This post was meant to be about something other than what I’m writing here. I’ve been trying to write it for a couple of days; words are failing me right now. I can’t quantify my thoughts. Each time I write something it feels wrong, like the words I’m using aren’t good enough. I don’t know why this is. It may be because my anxiety has been high during the last week. Maybe I’m overthinking it. Maybe I really don’t have anything to say.
So instead of fighting myself in my mind about my inadequacies as a writer, I’m giving up on that post. I’ve saved it in drafts, in case I feel one day like I can find the right words.
Instead, here’s a photo from my recent holiday in St Kilda. I hope you like it because I do.
As I write this I find it difficult to believe that 12 months ago I was China for the first time, alone, exhausted, ill-prepared for the oppressive humidity at Shanghai Airport, trying to make my way through customs with no knowledge of Chinese & no clear idea of where I needed to be going. I was attending a conference for work & due things going on in my life I wasn’t able to bring my husband along with me to enjoy the experience of a visiting a country I’d not been to before, nor was I able to extend my stay beyond the five days of the conference.
On the second last day of my stay I had a few hours of free time so I joined a couple of people I met at the conference on a walk to try to make our way to a pagoda located on the top of a mountain, that could be seen from our hotel. We weren’t able to get to it so instead walked the gardens located at the base of the mountain enjoying their tranquility & beauty.
I was amazed to see the air full of dragonflies. They flitted around, paying no attention to me standing there, gobsmacked to see so many of them at once. I guess the combination of the humidity & the abundance of water provides a perfect home for them. They can be just seen in the photo above as mere specks in the sky; I didn’t have a lens suitable to capture them close enough but I didn’t want to edit them out of the photo either.
Travelling somewhere new is an experience like no other. The excitement of new surrounds & the possibilities of what photographic opportunities might arise cannot be matched. Unfortunately I don’t get the opportunity to travel to new places often. I do visit Melbourne a few times throughout any given year so I’ve been trying to focus my attention on capturing the things about the city that to me make Melbourne feel like Melbourne. That allow me to look at them when I’m home & think yes that photos speaks of Melbourne, at least to me anyway.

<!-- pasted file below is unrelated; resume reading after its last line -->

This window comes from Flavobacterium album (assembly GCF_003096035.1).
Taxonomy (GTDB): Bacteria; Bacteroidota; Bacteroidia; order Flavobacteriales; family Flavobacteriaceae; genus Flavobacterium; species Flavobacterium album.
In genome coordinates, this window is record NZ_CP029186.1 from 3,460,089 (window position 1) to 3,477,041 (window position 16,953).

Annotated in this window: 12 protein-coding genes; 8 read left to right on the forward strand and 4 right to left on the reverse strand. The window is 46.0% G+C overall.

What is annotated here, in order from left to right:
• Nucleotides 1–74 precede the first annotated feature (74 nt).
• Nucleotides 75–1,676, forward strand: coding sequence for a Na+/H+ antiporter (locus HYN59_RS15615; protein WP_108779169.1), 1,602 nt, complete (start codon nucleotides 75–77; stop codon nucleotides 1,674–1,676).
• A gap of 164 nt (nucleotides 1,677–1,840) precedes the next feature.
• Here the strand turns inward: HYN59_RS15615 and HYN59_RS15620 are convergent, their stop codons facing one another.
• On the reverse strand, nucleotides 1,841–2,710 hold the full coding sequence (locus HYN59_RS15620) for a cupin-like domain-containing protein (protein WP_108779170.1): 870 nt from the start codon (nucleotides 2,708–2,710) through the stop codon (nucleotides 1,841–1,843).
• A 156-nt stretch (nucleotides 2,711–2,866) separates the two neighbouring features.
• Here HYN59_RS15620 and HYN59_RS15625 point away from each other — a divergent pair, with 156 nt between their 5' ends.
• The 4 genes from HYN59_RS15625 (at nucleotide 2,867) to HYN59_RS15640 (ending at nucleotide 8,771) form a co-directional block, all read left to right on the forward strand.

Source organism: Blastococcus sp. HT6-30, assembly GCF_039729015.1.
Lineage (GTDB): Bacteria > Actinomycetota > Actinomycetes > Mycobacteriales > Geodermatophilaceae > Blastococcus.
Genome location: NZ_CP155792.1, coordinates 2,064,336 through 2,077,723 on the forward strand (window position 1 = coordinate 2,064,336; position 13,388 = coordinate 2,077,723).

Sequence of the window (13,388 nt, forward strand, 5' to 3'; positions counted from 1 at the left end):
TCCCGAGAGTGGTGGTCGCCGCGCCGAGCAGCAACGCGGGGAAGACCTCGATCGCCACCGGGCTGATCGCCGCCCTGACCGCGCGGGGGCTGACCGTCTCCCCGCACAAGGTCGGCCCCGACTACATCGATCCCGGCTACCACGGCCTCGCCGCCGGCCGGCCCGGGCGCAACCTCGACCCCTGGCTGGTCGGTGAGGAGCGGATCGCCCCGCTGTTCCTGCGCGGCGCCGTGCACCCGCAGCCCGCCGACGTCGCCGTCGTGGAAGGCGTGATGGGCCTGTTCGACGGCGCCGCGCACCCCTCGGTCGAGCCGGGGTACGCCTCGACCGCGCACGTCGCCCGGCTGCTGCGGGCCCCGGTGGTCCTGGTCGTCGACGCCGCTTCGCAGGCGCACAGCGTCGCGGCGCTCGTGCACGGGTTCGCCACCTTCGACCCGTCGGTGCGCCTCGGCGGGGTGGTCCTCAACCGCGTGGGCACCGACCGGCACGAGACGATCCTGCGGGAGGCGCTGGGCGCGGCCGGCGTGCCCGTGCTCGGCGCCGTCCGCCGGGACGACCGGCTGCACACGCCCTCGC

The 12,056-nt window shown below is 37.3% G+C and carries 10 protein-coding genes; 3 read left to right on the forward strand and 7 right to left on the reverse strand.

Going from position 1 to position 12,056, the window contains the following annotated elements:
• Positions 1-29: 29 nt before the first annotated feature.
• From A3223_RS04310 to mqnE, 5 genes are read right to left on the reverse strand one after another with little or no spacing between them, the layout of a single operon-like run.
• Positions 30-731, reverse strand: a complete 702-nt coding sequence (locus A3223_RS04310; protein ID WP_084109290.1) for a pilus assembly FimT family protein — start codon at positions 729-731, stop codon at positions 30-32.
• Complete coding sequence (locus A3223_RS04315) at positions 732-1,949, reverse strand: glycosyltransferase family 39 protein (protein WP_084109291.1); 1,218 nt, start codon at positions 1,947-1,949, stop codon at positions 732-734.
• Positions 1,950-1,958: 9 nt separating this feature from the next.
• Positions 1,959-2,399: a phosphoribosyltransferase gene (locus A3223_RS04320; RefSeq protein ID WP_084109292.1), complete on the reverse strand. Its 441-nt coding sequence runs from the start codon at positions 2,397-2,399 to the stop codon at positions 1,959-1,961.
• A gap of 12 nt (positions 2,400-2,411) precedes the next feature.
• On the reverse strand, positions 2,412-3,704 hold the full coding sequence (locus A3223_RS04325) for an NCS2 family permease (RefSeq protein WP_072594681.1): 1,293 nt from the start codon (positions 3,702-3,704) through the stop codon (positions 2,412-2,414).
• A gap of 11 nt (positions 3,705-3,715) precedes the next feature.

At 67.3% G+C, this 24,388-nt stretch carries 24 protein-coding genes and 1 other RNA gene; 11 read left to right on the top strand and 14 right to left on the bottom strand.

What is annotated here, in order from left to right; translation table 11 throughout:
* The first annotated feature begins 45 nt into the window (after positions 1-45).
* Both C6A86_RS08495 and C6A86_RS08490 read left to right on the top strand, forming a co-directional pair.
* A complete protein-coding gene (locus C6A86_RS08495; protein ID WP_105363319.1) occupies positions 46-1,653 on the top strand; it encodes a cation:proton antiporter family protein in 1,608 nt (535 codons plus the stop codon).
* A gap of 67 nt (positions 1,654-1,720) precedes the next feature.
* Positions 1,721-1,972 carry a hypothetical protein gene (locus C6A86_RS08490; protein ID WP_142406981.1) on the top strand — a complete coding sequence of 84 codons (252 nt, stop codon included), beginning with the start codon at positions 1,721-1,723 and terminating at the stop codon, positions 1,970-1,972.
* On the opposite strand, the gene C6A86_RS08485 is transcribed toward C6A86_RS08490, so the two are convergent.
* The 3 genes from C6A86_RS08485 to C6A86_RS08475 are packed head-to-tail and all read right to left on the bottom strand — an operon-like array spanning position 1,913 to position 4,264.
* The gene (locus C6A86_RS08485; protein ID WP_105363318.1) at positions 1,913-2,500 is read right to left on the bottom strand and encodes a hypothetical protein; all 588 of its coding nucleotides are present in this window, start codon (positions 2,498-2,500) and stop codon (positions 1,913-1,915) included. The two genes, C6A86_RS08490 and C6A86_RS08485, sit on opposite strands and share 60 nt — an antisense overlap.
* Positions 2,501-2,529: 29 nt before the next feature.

I wonder if I can create photos like this of my local area? Can I look at the places I’ve traversed so often & find something of interest in them? I think I’ll give it a try. It cannot hurt & it might just help me improve my photographic skills. Regardless of the outcome of this challenge I’ll write about it here. Hopefully I’ll have a photo or two I’ll be happy to share sometime in the near future.
This weekend past saw me in Melbourne holidaying with a newer friend. When packing I decided not to pack my camera. My thought process being that I wanted to focus on relaxing, instead of feeling like I “had” to use my camera. Of course as we pounded the pavement of Melbourne’s CBD on Saturday the urge to capture the scenes that caught my eye was strong. I took out my iPhone with the intent of using it as my camera.
Weirdly enough I found myself stuck. I couldn’t use it. I felt ridiculous, wanting to use my iPhone in lieu of the camera I didn’t have. So I put it away. I replayed this in my mind that evening as I was trying to fall asleep. Without a camera in hand I felt exposed. Yet I have read probably hundreds of articles over the years about photographers who exclusively use their camera phones. Surely if they can then I can too? Everywhere we went people were using their phones for one thing or another.
So on Sunday I vowed to try again. This time it felt a little easier, I guess because I’d talked myself into letting go of the unease. I took photos that I’m happy with. Which is really all I want from my photography. I want to makes images I’m happy with, that I can hang on my walls to admire. Preferably with my camera as it seems I’m more comfortable using it as a device to capture things than I am with my iPhone.
I’m late to following up my last post; I’ve went away for a few days, got home & life caught up with me. Anyhow, returning to the subject of favourite photos from 2018.
This cityscape (is that even the right category? Does that even matter?) was taken on my last day in China which was a Saturday. It is of the Bundt in Shanghai. I love it because it reminds me of my time there, but also because of those clouds. The day prior a typhoon went through Shanghai. I arranged for three of us to experience a half day tour of Shanghai on our last day there & our guide explained we were lucky to see clouds like this. She said the typhoon had blown away the smog usually seen in Shanghai (although she also said that the smog isn’t as bad as it used to be), leaving behind a beautiful sky full of fluffy white clouds.
I also love the juxtaposition of towering buildings overlooking the water on which floats both rickety boats & modern flashy ones. It felt like a true Chinese scene, modernity crashing up against China of old. I hope one day to return; for now my photographs will have to do.